Find out how the Qatar 2020 corruption allegations could lead to criminal prosecutions

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Published: Thursday, 19 June 2014. Written by Neil Swift No Comments
For anyone with even a passing interest in football or current affairs, allegations that corruption played a substantial part in the award of the 2022 World Cup to Qatar cannot have gone unnoticed.1
Amid reports that those on FIFA’s executive committee apparently disregarded FIFA’s own assessment2 that hosting the World Cup in Qatar posed a high risk given the dangerously high summer temperatures, the complete absence in Qatar of a professional football culture or the necessary infrastructure to host the event, and of course the most recent revelations about the high threat posed by terrorism to an event held in Qatar, serious questions have been raised about the process by which the World Cup was awarded. The Sunday Times’ allegations3 linking Mohammed bin Hamman, the disgraced Qatari former FIFA executive, to payments from a $5m ‘slush fund’ to football officials in Africa give rise to a very credible suspicion that there is something rotten about Qatar’s successful bid.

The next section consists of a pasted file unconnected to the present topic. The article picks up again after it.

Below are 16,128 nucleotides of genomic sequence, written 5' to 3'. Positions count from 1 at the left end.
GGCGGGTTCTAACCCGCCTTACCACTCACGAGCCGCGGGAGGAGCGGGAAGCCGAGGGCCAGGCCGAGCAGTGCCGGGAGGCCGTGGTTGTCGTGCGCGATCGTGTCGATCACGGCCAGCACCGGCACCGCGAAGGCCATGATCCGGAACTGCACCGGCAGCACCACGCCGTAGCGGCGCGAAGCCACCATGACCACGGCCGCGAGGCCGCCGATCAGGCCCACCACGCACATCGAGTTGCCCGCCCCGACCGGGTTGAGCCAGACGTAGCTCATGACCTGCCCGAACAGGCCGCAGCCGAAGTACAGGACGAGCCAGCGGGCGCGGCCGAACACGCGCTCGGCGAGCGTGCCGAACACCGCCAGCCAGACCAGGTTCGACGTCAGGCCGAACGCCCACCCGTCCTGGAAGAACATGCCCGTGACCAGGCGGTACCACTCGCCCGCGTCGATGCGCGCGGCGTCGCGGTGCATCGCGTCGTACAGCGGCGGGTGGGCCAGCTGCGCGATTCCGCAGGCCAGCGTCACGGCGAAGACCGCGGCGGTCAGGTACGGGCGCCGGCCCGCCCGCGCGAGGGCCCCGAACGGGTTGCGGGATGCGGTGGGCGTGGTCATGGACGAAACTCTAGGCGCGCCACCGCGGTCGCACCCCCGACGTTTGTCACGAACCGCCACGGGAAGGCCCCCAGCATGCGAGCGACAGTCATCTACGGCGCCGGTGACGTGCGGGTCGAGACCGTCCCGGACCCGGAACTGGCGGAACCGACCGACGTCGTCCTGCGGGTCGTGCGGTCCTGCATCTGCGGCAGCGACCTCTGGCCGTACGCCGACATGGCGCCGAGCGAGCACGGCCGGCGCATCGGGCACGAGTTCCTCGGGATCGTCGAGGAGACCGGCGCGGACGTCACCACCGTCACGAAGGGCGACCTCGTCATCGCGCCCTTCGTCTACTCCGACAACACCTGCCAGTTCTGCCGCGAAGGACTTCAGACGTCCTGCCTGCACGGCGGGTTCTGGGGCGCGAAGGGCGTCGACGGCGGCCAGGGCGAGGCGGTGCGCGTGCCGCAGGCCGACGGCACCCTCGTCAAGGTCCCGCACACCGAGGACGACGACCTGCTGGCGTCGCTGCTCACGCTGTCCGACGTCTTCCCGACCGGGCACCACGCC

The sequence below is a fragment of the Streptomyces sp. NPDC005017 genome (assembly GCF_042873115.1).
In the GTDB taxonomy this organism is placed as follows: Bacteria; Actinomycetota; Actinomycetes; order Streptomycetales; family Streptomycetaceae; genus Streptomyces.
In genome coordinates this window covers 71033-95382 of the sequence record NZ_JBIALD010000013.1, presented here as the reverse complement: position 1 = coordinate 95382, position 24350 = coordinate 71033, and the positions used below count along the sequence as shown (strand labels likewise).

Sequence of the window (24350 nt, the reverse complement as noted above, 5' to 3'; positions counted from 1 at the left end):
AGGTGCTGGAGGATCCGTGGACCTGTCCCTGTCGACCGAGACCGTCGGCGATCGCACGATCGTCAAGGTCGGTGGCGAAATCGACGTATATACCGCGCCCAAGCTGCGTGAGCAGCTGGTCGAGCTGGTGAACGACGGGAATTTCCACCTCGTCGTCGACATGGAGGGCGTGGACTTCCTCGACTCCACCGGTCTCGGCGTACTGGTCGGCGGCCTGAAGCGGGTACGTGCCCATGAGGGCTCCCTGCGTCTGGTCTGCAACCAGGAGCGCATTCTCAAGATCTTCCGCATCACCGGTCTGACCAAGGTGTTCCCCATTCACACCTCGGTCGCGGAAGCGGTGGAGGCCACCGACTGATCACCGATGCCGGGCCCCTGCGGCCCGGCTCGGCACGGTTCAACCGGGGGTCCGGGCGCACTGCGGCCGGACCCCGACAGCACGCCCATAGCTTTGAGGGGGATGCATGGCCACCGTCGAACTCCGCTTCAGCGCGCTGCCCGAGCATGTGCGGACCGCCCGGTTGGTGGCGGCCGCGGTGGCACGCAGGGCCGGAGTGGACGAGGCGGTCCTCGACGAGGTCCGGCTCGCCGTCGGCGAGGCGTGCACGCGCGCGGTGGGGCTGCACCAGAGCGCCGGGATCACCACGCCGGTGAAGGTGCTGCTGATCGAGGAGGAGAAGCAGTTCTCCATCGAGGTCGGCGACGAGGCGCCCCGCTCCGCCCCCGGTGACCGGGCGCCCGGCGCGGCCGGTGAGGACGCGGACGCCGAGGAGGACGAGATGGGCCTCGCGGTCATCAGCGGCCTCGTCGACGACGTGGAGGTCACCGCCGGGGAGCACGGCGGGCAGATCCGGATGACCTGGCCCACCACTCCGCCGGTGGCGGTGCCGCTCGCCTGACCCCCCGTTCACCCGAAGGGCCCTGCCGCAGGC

For most, these revelations will be a matter of conversational interest but little more. However, for those with a current or prospective commercial interest in the 2022 World Cup might those suspicions lead to criminal liability?
 
The UK’s Proceeds of Crime Act 20024 is very widely drawn, and creates a number of criminal offences for those who deal with criminal property. There are a number of definitions which require closer examination.

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About the Author

Neil Swift

Neil Swift

Neil Swift is a Partner in the business crime department at Peters & Peters Solicitors LLP. He qualified in 1999 and became a Partner in 2010.  He has a broad range of experience in the fraud area, advising individual and corporate clients in relation to investigations and prosecutions by all major law enforcement bodies, including in particular the Serious Fraud Office, HM Revenue & Customs, and the Office of Fair Trading (now Competition and Markets Authority).
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